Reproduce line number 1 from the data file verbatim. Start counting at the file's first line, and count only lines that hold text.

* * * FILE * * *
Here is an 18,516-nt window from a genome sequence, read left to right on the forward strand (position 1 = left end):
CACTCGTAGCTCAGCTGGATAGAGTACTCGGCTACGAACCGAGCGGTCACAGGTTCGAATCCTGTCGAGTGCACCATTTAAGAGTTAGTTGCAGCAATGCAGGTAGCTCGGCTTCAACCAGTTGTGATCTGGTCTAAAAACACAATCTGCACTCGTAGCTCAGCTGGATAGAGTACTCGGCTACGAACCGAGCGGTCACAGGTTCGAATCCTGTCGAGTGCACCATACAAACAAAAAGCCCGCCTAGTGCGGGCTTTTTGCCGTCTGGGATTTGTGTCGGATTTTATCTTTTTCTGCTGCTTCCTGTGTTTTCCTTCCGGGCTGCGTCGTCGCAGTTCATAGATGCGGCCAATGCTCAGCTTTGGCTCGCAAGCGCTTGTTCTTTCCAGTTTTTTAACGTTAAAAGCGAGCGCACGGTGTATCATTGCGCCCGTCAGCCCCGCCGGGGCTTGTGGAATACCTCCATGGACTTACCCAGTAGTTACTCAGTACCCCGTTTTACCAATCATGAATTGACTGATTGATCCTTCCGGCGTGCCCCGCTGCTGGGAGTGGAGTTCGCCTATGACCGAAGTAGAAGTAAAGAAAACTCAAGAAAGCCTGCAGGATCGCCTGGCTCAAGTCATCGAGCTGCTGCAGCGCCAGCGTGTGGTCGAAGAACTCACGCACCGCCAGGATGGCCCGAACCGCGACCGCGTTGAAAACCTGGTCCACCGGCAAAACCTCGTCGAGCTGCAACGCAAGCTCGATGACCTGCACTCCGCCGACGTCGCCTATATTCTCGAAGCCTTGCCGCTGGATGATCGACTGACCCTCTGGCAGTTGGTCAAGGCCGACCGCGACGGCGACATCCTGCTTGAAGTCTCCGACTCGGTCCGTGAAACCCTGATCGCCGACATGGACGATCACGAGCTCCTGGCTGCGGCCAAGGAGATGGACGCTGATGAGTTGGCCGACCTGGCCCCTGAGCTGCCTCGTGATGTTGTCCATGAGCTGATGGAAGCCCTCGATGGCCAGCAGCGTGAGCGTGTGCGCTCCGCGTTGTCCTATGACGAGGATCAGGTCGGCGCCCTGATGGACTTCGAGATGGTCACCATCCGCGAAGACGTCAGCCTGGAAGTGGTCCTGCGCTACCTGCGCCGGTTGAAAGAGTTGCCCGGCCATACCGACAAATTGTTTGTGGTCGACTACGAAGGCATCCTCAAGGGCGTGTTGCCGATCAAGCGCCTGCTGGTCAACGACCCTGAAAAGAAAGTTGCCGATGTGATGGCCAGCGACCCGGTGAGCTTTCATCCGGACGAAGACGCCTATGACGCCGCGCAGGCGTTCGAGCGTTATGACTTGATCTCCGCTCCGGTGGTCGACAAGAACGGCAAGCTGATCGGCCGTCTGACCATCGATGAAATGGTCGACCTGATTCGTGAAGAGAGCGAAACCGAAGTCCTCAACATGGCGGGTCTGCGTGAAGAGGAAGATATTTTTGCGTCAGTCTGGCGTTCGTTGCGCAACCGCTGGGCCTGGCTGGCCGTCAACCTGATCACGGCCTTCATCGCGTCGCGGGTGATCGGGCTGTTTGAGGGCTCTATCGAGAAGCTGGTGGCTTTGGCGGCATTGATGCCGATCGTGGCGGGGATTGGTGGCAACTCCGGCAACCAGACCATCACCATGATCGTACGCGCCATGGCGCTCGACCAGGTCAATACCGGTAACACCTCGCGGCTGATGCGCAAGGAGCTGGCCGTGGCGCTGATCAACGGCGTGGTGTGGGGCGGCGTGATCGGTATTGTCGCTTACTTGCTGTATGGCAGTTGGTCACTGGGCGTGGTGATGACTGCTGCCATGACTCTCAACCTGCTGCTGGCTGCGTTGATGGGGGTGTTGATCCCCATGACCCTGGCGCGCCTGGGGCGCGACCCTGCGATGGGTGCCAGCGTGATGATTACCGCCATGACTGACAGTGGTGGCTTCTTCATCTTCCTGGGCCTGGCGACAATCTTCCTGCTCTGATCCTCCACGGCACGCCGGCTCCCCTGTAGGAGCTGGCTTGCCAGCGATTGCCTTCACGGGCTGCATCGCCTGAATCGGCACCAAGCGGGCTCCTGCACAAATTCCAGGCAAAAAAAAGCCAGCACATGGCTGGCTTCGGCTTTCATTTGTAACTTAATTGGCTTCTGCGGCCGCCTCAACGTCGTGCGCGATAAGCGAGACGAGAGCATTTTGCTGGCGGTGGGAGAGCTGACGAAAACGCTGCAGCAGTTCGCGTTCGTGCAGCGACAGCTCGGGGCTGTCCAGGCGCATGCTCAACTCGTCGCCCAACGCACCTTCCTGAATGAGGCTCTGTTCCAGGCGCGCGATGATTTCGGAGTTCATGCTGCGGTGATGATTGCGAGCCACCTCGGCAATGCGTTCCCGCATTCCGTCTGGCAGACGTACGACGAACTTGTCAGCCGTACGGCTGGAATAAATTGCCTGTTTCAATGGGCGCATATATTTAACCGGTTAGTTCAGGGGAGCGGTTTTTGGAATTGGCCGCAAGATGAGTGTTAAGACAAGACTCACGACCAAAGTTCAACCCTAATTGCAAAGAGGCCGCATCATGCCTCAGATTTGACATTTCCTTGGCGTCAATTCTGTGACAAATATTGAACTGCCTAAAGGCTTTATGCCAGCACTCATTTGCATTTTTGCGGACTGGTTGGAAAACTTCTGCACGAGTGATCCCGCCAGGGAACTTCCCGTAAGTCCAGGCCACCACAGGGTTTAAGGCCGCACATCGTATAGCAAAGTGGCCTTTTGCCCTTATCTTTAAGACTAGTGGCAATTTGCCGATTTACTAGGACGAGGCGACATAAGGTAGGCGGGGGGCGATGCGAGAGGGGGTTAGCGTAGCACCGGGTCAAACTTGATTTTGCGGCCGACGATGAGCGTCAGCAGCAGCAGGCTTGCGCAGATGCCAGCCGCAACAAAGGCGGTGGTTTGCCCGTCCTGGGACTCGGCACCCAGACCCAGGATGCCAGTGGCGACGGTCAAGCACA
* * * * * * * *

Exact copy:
Here is an 18,516-nt window from a genome sequence, read left to right on the forward strand (position 1 = left end):